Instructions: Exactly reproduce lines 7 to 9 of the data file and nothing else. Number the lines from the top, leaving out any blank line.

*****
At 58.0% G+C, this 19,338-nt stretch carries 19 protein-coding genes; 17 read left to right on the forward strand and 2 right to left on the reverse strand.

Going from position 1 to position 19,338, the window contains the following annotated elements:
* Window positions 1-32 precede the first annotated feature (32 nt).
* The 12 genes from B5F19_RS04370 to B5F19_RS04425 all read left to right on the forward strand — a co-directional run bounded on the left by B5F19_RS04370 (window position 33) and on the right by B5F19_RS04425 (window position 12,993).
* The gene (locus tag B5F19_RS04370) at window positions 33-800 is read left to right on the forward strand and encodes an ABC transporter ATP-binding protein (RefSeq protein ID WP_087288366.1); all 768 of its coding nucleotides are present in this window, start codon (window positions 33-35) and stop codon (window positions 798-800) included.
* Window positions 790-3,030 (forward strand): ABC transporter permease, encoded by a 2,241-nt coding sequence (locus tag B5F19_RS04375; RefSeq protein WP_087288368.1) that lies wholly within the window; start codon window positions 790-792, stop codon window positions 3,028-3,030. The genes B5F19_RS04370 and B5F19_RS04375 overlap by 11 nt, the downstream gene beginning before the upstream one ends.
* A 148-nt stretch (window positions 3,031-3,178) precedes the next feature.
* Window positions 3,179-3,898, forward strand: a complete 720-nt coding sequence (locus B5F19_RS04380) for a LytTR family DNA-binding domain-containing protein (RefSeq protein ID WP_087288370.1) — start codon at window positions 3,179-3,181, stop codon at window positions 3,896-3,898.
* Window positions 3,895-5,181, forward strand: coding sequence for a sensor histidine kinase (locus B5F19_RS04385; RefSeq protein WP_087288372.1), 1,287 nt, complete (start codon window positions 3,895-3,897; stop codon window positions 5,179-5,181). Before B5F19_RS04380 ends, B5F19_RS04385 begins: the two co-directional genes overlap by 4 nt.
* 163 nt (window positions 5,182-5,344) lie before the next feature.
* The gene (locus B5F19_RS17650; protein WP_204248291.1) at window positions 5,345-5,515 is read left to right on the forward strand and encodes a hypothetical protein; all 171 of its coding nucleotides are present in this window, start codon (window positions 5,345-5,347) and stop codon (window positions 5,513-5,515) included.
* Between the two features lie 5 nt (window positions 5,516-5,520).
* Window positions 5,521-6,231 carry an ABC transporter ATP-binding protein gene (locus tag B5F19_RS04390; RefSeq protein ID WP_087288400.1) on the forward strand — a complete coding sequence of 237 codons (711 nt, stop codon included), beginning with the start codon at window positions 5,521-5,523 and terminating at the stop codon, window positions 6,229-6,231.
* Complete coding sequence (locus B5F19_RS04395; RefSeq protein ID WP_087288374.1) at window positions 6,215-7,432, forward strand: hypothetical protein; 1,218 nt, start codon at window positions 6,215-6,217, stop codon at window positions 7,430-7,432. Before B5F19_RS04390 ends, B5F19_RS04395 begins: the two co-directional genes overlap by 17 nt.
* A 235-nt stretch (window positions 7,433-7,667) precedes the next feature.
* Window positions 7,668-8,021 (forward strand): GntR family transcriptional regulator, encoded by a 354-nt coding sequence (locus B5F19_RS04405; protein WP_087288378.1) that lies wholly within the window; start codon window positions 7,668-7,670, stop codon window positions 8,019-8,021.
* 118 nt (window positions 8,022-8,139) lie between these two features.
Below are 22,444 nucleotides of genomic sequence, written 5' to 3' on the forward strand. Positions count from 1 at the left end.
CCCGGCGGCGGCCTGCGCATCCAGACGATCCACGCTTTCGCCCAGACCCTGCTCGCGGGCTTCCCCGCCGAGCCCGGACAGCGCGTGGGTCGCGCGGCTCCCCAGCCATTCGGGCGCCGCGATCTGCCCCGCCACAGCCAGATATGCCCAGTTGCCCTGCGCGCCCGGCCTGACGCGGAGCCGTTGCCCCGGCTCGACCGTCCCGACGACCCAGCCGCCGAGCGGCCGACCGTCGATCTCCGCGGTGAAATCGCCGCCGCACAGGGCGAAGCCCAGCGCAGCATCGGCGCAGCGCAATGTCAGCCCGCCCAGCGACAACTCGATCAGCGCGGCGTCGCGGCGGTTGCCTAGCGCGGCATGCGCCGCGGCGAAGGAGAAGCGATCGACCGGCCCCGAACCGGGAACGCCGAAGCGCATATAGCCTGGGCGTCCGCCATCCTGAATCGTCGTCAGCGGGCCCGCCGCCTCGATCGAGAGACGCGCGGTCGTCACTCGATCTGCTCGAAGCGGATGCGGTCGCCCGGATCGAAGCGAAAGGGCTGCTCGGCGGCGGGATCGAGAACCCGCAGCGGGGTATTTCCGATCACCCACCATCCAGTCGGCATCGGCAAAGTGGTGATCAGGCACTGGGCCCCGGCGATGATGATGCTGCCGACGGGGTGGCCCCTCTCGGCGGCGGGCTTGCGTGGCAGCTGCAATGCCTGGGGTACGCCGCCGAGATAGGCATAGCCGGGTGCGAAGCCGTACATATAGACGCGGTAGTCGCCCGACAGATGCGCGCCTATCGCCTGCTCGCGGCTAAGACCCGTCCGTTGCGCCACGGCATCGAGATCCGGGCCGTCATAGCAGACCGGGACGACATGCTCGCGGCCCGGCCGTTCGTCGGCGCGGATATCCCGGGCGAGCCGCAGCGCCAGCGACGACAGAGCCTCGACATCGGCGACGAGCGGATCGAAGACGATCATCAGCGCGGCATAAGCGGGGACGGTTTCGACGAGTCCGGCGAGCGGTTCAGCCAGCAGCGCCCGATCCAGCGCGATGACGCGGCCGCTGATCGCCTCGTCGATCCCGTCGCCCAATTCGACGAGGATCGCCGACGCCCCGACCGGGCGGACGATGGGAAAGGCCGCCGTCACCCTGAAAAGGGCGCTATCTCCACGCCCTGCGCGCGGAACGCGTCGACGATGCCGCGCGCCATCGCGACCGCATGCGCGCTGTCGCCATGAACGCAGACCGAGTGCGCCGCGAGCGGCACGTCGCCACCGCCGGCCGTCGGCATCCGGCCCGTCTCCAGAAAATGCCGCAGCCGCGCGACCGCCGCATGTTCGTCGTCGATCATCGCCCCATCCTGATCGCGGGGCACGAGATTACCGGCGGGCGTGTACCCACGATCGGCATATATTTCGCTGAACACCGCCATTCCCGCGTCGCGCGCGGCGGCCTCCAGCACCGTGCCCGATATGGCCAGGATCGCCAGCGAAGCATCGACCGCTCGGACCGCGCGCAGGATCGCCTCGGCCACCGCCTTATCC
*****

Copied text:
* A 148-nt stretch (window positions 3,031-3,178) precedes the next feature.
* Window positions 3,179-3,898, forward strand: a complete 720-nt coding sequence (locus B5F19_RS04380) for a LytTR family DNA-binding domain-containing protein (RefSeq protein ID WP_087288370.1) — start codon at window positions 3,179-3,181, stop codon at window positions 3,896-3,898.
* Window positions 3,895-5,181, forward strand: coding sequence for a sensor histidine kinase (locus B5F19_RS04385; RefSeq protein WP_087288372.1), 1,287 nt, complete (start codon window positions 3,895-3,897; stop codon window positions 5,179-5,181). Before B5F19_RS04380 ends, B5F19_RS04385 begins: the two co-directional genes overlap by 4 nt.